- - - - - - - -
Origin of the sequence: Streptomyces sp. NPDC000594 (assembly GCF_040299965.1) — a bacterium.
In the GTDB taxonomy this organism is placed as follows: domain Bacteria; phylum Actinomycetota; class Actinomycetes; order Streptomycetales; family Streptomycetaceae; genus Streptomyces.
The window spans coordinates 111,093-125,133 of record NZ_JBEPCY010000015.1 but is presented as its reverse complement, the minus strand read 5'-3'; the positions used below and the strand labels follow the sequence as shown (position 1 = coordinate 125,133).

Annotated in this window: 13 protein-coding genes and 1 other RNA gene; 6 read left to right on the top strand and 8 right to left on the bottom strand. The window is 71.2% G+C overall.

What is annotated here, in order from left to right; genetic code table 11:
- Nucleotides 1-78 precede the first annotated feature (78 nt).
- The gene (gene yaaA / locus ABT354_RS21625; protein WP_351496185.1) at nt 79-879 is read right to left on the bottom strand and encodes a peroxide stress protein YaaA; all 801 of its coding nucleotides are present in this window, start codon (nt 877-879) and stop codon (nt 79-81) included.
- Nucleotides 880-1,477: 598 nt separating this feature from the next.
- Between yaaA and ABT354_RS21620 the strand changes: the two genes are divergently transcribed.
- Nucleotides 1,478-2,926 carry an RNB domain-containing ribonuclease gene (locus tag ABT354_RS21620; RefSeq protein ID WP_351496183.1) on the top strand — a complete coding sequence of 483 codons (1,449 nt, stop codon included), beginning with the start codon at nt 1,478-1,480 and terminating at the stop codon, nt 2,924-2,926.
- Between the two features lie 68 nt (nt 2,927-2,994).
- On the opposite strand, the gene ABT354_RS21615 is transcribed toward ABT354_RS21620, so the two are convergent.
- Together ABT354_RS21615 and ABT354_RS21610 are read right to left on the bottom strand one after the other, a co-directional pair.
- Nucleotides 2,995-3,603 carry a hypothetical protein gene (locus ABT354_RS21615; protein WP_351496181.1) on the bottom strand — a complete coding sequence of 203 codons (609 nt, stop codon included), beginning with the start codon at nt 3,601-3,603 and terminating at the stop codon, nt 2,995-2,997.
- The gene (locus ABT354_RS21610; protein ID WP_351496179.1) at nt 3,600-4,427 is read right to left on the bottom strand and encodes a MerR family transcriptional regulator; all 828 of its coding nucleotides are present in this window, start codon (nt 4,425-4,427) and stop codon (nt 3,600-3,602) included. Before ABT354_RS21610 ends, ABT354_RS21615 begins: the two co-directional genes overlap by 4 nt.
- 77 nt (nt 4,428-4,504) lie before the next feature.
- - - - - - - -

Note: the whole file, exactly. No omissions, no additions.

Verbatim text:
Origin of the sequence: Streptomyces sp. NPDC000594 (assembly GCF_040299965.1) — a bacterium.
In the GTDB taxonomy this organism is placed as follows: domain Bacteria; phylum Actinomycetota; class Actinomycetes; order Streptomycetales; family Streptomycetaceae; genus Streptomyces.
The window spans coordinates 111,093-125,133 of record NZ_JBEPCY010000015.1 but is presented as its reverse complement, the minus strand read 5'-3'; the positions used below and the strand labels follow the sequence as shown (position 1 = coordinate 125,133).

Annotated in this window: 13 protein-coding genes and 1 other RNA gene; 6 read left to right on the top strand and 8 right to left on the bottom strand. The window is 71.2% G+C overall.

What is annotated here, in order from left to right; genetic code table 11:
- Nucleotides 1-78 precede the first annotated feature (78 nt).
- The gene (gene yaaA / locus ABT354_RS21625; protein WP_351496185.1) at nt 79-879 is read right to left on the bottom strand and encodes a peroxide stress protein YaaA; all 801 of its coding nucleotides are present in this window, start codon (nt 877-879) and stop codon (nt 79-81) included.
- Nucleotides 880-1,477: 598 nt separating this feature from the next.
- Between yaaA and ABT354_RS21620 the strand changes: the two genes are divergently transcribed.
- Nucleotides 1,478-2,926 carry an RNB domain-containing ribonuclease gene (locus tag ABT354_RS21620; RefSeq protein ID WP_351496183.1) on the top strand — a complete coding sequence of 483 codons (1,449 nt, stop codon included), beginning with the start codon at nt 1,478-1,480 and terminating at the stop codon, nt 2,924-2,926.
- Between the two features lie 68 nt (nt 2,927-2,994).
- On the opposite strand, the gene ABT354_RS21615 is transcribed toward ABT354_RS21620, so the two are convergent.
- Together ABT354_RS21615 and ABT354_RS21610 are read right to left on the bottom strand one after the other, a co-directional pair.
- Nucleotides 2,995-3,603 carry a hypothetical protein gene (locus ABT354_RS21615; protein WP_351496181.1) on the bottom strand — a complete coding sequence of 203 codons (609 nt, stop codon included), beginning with the start codon at nt 3,601-3,603 and terminating at the stop codon, nt 2,995-2,997.
- The gene (locus ABT354_RS21610; protein ID WP_351496179.1) at nt 3,600-4,427 is read right to left on the bottom strand and encodes a MerR family transcriptional regulator; all 828 of its coding nucleotides are present in this window, start codon (nt 4,425-4,427) and stop codon (nt 3,600-3,602) included. Before ABT354_RS21610 ends, ABT354_RS21615 begins: the two co-directional genes overlap by 4 nt.
- 77 nt (nt 4,428-4,504) lie before the next feature.